Healthy competition starting with the captaincy will augur well for national cricket. Plenty of in-form fringe batsmen such as Danushka Gunathilaka, Bhanuka Rajapaksa and Oshada Fernando – the three main contributors with the bat during their win in Pakistan should be retained in the playing XI as they take the field on the 27th in Adelaide.
But to do so, at least one of the more established players in Kusal Mendis, Kusal Perera and Niroshan Dickwella, who are back in the national mix, will have to sit out. Mind you, the likes of Avishka Fernando and Shehan Jayasuriya are also in the fray. Shanaka, the batsman has to be Sri Lanka’s number one to do the finisher’s role. His maturity with the bat over the past few months has been tremendous.
Will Asantha De Mel and Lasith Malinga take some tough calls in Australia for the betterment of Sri Lanka’s T20 plans? One or two hard decisions may not be fruitful at the onset but will certainly prove to be vital in the longer run.
Predicting the starting XI for the first T20I will be tough. However, the practice match against the Prime Minister’s XI on the 24th should give us some idea on what sort of combination the islanders will test. But, one failure in a warm-up match shouldn’t be taken as a cause to leave out the in-form players.
The find of the Pakistan tour and the most improved cricketer this year, Wanindu Hasaranga will have a huge task at hand, which is to stop David Warner, Aaron Finch, Glenn Maxwell, Steve Smith and Alex Carey from dominating the middle overs.
He’s not afraid to toss it up and invite the batsman to make a mistake. In doing so, he’s bound to go for runs but the biggest advantage of having him as an attacking option, just like all wrist-spinners, is that they will give you wickets.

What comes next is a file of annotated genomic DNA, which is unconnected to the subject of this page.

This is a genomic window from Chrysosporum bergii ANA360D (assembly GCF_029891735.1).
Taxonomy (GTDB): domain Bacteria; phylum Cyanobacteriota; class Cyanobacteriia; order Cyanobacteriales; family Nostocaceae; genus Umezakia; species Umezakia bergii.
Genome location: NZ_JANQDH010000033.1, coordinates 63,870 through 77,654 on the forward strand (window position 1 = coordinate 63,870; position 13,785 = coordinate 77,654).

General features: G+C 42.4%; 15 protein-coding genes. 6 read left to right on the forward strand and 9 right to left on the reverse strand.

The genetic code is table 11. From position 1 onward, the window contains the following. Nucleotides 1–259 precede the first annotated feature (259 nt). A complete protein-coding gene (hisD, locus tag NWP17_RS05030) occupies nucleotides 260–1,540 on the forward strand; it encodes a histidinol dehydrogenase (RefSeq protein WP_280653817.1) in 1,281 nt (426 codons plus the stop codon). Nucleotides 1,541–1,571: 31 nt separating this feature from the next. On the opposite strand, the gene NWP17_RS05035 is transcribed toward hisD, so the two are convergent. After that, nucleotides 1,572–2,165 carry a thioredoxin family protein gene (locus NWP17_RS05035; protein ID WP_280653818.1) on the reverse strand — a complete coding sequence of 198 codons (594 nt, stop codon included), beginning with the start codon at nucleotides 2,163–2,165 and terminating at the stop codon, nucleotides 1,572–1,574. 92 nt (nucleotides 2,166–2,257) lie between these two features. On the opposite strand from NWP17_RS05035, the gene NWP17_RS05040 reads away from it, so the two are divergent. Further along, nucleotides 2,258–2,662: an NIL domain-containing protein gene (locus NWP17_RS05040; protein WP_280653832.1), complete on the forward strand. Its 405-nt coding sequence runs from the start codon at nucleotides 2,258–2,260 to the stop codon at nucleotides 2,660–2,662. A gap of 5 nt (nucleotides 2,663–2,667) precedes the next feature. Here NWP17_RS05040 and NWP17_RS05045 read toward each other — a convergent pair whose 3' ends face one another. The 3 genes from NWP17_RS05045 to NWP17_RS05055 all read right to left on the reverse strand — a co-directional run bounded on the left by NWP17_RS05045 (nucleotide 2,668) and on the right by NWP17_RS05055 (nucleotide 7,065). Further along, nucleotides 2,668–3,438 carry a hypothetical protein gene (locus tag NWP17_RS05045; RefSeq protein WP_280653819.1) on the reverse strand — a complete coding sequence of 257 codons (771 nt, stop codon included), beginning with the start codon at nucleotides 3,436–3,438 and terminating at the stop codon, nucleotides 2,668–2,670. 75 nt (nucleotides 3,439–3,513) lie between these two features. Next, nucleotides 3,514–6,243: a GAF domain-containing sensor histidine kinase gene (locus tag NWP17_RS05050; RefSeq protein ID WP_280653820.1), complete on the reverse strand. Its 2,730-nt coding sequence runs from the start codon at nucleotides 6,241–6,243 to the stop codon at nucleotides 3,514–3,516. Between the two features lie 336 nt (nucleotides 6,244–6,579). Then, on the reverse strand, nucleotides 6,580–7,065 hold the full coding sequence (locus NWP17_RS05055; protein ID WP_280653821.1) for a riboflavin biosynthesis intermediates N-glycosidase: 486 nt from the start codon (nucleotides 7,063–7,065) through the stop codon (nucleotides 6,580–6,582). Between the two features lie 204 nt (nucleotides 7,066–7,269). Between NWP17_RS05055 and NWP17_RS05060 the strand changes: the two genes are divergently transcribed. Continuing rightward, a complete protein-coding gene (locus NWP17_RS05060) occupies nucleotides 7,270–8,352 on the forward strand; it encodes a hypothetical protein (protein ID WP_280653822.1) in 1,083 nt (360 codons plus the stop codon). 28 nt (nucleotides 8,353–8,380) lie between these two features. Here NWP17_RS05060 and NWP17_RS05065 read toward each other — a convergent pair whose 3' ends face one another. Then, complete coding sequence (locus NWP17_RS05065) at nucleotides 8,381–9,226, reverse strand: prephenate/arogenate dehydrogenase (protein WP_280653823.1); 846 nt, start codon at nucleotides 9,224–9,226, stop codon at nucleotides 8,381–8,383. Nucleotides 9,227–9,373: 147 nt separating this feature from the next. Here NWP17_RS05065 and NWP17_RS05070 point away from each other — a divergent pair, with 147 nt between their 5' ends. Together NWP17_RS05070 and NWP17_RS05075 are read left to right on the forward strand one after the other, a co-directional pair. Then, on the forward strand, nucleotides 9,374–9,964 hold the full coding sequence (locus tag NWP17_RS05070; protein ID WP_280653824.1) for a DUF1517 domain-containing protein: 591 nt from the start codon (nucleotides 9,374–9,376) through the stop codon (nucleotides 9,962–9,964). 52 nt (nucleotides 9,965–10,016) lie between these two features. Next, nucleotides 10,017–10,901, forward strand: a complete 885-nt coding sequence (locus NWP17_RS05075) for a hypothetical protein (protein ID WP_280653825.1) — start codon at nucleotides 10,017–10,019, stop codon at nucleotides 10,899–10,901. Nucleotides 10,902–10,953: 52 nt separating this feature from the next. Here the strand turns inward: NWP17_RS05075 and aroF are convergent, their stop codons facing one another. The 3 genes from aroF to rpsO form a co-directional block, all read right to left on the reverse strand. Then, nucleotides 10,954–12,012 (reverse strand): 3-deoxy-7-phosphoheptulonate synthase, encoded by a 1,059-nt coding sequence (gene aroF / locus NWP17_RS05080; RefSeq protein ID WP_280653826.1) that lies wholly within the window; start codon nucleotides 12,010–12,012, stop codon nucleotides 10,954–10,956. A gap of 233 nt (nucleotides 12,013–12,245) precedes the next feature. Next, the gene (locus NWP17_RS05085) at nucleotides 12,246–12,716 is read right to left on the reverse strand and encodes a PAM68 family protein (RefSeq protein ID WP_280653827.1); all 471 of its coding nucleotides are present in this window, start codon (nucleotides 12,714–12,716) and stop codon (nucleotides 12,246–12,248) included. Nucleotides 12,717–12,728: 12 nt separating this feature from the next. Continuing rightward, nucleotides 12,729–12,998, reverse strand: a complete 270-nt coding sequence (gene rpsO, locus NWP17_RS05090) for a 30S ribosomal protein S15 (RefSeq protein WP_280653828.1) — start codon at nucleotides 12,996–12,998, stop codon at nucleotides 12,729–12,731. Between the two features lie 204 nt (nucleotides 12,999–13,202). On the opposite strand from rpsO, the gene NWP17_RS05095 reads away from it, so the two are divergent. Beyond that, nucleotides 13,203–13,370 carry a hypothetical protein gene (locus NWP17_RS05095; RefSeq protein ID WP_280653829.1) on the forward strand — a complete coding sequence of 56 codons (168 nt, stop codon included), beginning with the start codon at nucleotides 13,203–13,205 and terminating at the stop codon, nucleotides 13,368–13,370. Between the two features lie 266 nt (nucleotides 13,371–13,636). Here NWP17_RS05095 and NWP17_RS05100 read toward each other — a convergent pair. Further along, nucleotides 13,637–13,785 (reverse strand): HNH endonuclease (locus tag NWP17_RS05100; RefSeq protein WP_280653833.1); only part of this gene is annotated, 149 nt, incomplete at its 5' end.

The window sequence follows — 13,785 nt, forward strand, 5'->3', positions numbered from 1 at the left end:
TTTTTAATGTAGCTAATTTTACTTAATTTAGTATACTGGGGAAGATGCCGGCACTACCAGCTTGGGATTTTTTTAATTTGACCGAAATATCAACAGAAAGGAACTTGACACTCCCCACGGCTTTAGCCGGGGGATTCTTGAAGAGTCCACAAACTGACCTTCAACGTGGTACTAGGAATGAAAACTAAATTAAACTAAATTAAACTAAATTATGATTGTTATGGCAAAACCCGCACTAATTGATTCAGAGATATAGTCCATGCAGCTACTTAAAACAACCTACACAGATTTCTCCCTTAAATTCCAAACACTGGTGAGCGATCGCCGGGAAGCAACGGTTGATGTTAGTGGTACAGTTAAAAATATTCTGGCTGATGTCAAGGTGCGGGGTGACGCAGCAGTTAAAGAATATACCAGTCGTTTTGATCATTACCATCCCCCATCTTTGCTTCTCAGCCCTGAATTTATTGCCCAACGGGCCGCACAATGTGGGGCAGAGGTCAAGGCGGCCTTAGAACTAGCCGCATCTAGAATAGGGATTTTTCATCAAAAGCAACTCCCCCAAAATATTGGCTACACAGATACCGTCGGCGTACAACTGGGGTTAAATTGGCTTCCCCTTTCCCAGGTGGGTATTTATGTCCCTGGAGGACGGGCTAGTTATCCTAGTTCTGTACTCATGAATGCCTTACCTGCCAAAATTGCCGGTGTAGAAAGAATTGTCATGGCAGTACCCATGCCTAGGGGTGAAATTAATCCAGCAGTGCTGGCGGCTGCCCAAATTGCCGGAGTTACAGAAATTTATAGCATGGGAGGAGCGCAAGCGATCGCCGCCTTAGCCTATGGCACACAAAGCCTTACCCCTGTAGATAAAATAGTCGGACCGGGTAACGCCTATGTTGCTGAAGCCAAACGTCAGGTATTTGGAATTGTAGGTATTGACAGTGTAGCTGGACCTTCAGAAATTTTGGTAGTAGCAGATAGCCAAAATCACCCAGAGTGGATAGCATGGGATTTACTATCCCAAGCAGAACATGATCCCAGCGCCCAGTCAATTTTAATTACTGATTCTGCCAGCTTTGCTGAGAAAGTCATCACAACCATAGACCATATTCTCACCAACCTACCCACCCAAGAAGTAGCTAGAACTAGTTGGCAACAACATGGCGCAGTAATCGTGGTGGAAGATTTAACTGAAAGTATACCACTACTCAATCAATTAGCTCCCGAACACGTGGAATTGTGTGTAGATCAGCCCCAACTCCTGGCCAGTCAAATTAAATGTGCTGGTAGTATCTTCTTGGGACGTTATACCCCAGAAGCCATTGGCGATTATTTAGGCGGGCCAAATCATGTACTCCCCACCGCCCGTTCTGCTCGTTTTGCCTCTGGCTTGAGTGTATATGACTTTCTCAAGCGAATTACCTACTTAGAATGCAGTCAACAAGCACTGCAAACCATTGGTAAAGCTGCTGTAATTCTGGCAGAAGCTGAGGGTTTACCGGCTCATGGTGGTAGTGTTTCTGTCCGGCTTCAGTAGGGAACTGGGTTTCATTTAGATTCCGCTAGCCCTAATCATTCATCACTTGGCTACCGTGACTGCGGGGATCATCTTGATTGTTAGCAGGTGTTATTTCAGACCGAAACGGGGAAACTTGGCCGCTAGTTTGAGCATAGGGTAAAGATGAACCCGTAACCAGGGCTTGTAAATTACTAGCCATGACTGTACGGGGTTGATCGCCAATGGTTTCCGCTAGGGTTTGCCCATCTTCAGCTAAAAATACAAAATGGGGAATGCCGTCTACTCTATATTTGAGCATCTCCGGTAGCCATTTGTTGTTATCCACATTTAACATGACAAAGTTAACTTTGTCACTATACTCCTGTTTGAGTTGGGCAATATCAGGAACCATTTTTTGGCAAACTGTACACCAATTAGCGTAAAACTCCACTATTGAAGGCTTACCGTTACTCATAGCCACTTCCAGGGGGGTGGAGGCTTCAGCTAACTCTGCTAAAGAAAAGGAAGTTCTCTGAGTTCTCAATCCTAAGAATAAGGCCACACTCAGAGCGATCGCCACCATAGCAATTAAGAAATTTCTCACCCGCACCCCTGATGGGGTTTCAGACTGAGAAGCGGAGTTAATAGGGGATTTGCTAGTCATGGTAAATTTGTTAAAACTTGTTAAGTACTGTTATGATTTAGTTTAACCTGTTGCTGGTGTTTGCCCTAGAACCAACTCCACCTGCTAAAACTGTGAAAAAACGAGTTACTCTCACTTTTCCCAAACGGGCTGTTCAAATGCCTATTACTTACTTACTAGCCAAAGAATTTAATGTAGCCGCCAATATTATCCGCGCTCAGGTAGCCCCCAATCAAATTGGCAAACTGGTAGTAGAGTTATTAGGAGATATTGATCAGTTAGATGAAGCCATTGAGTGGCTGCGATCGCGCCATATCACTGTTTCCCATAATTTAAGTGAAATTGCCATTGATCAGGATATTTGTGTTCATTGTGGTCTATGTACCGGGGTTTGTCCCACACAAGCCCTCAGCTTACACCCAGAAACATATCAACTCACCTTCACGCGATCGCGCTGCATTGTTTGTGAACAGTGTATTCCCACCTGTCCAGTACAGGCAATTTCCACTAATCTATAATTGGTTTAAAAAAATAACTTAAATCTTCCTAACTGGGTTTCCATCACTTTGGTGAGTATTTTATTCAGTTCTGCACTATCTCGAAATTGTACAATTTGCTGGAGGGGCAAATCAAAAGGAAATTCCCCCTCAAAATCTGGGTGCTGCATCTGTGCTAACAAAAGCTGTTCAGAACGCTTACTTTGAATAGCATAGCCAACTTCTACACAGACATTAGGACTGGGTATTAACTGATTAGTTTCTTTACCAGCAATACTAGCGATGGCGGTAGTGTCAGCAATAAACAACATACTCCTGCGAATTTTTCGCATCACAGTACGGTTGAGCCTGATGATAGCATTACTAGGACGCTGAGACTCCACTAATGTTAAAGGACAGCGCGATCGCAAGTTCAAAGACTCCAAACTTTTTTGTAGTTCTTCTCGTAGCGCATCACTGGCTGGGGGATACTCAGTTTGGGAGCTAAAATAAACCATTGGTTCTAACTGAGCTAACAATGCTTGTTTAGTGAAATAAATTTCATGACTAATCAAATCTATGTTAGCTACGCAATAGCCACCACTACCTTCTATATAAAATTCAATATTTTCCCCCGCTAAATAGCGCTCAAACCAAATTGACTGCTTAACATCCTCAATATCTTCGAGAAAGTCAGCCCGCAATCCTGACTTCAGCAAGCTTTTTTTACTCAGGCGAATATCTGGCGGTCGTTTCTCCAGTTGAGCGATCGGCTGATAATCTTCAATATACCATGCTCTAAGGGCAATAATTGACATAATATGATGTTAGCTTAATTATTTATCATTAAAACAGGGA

Lakshan Sandakan is not the perfect second choice wrist spinner, but when he’s bowling with utmost confidence and doesn’t get his body stiff in his delivery stride, not many in the world will be comfortable facing him.
With Akila Dananjaya, by far Sri Lanka’s best spinner in limited-overs cricket over the past few years, suspended from bowling due to an illegal action, there was a sense of uncertainty before the Pakistan tour on who will take the mantle forward as the lead-spinner.
Hasaranga is still raw but the way he has risen to the occasion with his all-round skills in the last six T20Is (he’s taken 12 wickets in that period), Sri Lanka may well have found another wicket-taking option for the next few years.
Kasun Rajitha, Nuwan Pradeep, Lahiru Kumara and Isuru Udana will fight for two places to partner Malinga. All four of them have their own strengths and weaknesses. However, Sri Lanka’s seam attack is hugely underrated and can win you games.
The upcoming two T20I series’ – Australia (October/November 2019) and India (January 2020) will be crucial for Sri Lanka in their bid to be a force at the World Cup next year. But as cricket-loving general public, don’t lose faith and hope even if they lose both the series or worse, get whitewashed.
As Sri Lanka have shown during 2019, they are more than capable of producing the goods when it really matters and the two series to come will be the prime opportunity to do just that.